Robert Christgau: Dean of American Rock Critics

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Sons of Kemet

  • Burn [Naim, 2013] **
  • Your Queen Is a Reptile [Impulse, 2018] A-

Consumer Guide Reviews:

Burn [Naim, 2013]
A debut that flaunts their sound, suggests their parameters, and establishes their bona fides ("The Godfather," "Rivers of Babylon") **

Your Queen Is a Reptile [Impulse, 2018]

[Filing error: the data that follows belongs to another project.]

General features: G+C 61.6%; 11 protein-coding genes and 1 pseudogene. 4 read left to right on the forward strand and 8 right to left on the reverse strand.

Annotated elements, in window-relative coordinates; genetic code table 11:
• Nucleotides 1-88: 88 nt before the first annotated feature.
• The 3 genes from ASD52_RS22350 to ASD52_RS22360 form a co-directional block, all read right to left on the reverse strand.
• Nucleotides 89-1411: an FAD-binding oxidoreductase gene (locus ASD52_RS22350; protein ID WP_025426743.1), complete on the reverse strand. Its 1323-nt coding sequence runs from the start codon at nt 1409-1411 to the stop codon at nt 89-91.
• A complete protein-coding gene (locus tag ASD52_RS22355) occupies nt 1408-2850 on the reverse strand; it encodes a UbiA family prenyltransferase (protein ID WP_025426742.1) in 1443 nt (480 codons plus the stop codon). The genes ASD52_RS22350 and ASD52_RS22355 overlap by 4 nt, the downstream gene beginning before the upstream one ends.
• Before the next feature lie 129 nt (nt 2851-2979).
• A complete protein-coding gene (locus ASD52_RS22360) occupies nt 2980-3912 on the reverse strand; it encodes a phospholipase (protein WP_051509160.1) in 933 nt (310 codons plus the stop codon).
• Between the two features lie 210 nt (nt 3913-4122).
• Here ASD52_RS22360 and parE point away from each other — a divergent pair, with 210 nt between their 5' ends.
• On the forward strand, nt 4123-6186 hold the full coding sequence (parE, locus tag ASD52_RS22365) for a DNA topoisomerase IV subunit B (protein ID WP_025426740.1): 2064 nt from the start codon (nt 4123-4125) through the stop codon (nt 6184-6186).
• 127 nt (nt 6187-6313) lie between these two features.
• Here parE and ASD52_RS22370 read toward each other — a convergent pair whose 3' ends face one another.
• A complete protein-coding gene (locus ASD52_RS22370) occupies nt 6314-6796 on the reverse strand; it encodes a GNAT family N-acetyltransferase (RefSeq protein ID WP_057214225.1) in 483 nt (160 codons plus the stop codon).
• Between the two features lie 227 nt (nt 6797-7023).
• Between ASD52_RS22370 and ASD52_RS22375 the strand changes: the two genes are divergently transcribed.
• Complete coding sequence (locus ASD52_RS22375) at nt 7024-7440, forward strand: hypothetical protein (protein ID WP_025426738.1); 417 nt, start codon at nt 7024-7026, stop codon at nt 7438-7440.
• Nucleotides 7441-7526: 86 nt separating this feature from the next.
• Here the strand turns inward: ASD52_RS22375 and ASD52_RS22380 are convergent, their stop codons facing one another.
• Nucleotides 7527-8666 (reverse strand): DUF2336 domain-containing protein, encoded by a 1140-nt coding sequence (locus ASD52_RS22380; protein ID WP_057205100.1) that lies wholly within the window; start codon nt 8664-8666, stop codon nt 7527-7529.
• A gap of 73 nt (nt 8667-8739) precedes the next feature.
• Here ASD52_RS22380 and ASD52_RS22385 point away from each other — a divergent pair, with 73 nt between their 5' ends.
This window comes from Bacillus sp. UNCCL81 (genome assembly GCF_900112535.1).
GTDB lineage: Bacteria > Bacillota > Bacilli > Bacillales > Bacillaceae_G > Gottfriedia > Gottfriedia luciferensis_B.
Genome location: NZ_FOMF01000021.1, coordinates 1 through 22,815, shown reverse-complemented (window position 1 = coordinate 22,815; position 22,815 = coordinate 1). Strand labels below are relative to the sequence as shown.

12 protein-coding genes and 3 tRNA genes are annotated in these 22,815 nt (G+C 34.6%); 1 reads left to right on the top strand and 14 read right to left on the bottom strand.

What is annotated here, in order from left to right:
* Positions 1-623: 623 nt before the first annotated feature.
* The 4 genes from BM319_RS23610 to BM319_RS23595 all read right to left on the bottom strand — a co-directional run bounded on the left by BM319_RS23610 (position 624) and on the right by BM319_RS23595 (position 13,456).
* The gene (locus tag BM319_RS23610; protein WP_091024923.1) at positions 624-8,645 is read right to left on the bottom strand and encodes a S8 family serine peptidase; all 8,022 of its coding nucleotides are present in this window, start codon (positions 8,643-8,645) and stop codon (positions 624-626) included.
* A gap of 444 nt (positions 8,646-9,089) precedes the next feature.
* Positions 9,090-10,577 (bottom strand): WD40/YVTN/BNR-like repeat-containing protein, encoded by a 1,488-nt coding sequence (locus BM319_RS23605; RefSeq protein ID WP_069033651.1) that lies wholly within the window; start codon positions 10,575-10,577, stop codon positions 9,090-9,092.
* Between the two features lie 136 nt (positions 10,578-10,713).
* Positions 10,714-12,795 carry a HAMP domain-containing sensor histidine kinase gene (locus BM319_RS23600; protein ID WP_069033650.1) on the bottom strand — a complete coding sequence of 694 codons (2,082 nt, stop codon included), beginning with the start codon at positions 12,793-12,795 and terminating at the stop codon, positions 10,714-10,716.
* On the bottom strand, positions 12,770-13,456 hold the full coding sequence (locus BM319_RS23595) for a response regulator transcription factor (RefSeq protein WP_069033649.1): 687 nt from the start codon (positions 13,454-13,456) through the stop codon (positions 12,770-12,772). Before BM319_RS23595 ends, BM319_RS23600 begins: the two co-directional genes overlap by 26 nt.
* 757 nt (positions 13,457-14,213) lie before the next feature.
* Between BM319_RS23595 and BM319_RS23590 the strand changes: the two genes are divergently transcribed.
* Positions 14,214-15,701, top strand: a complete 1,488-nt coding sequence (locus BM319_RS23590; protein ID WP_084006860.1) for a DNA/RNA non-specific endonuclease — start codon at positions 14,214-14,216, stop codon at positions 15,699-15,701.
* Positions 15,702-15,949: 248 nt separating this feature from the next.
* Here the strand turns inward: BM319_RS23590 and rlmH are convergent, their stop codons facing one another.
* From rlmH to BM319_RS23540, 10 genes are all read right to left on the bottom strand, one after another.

Where Elizabeth slithers, British-Barbadian tenor saxophonist Shabaka Hutchings's queens stand tall: Ada Eastman, Mamie Phipps Clark, Harriet Tubman, Anna Julia Cooper, Angela Davis, Nanny of the Maroons, Yaa Asantewaa, Albertine Sisulu, and Doreen Lawrence--one track apiece, look 'em up. This show of matrifocal bravado sharpens and embellishes Sons of Kemet's unique and arresting sonics: West Indian Coltrane/Rollins over two drummers, tuba for bass, and occasional intoned vocals. Purposefully yet also playfully, the implicit politics channel the sweep of the band's third and most finished album. My favorite sequence calms Angela Davis's speedy clatter with a playground melody that implies Nanny of the Maroons had more time for child care than her military record suggests, after which Yaa Asantewaa's track begins calm and builds like her Ashanti revolution. Or so we are left free to imagine. A-